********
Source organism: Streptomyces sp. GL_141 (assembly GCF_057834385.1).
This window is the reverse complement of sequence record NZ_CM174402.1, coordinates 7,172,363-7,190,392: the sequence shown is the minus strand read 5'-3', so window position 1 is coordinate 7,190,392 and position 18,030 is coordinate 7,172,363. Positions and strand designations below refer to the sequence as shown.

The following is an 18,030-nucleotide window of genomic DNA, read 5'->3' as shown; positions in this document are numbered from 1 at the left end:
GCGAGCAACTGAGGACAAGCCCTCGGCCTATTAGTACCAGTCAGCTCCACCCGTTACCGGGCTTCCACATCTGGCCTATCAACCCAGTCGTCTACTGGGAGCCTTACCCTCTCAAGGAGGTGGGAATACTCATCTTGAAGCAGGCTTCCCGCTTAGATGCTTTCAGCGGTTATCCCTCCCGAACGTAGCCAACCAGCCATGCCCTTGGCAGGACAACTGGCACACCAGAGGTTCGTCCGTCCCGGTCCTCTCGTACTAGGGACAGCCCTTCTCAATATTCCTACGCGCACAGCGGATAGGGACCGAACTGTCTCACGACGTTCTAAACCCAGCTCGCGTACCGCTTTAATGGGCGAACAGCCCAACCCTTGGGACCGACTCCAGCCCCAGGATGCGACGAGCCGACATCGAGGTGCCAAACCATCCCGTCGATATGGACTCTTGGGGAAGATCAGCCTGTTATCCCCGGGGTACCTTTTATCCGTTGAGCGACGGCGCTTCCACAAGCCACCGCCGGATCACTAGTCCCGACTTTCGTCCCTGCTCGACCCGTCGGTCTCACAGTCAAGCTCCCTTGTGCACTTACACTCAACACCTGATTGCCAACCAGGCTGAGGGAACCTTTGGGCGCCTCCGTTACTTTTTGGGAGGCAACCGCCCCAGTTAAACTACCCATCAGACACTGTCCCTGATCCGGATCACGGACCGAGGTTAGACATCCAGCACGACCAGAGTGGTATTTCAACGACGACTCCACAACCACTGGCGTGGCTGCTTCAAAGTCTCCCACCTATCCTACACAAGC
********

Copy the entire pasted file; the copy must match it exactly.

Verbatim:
Source organism: Streptomyces sp. GL_141 (assembly GCF_057834385.1).
This window is the reverse complement of sequence record NZ_CM174402.1, coordinates 7,172,363-7,190,392: the sequence shown is the minus strand read 5'-3', so window position 1 is coordinate 7,190,392 and position 18,030 is coordinate 7,172,363. Positions and strand designations below refer to the sequence as shown.

The following is an 18,030-nucleotide window of genomic DNA, read 5'->3' as shown; positions in this document are numbered from 1 at the left end:
GCGAGCAACTGAGGACAAGCCCTCGGCCTATTAGTACCAGTCAGCTCCACCCGTTACCGGGCTTCCACATCTGGCCTATCAACCCAGTCGTCTACTGGGAGCCTTACCCTCTCAAGGAGGTGGGAATACTCATCTTGAAGCAGGCTTCCCGCTTAGATGCTTTCAGCGGTTATCCCTCCCGAACGTAGCCAACCAGCCATGCCCTTGGCAGGACAACTGGCACACCAGAGGTTCGTCCGTCCCGGTCCTCTCGTACTAGGGACAGCCCTTCTCAATATTCCTACGCGCACAGCGGATAGGGACCGAACTGTCTCACGACGTTCTAAACCCAGCTCGCGTACCGCTTTAATGGGCGAACAGCCCAACCCTTGGGACCGACTCCAGCCCCAGGATGCGACGAGCCGACATCGAGGTGCCAAACCATCCCGTCGATATGGACTCTTGGGGAAGATCAGCCTGTTATCCCCGGGGTACCTTTTATCCGTTGAGCGACGGCGCTTCCACAAGCCACCGCCGGATCACTAGTCCCGACTTTCGTCCCTGCTCGACCCGTCGGTCTCACAGTCAAGCTCCCTTGTGCACTTACACTCAACACCTGATTGCCAACCAGGCTGAGGGAACCTTTGGGCGCCTCCGTTACTTTTTGGGAGGCAACCGCCCCAGTTAAACTACCCATCAGACACTGTCCCTGATCCGGATCACGGACCGAGGTTAGACATCCAGCACGACCAGAGTGGTATTTCAACGACGACTCCACAACCACTGGCGTGGCTGCTTCAAAGTCTCCCACCTATCCTACACAAGC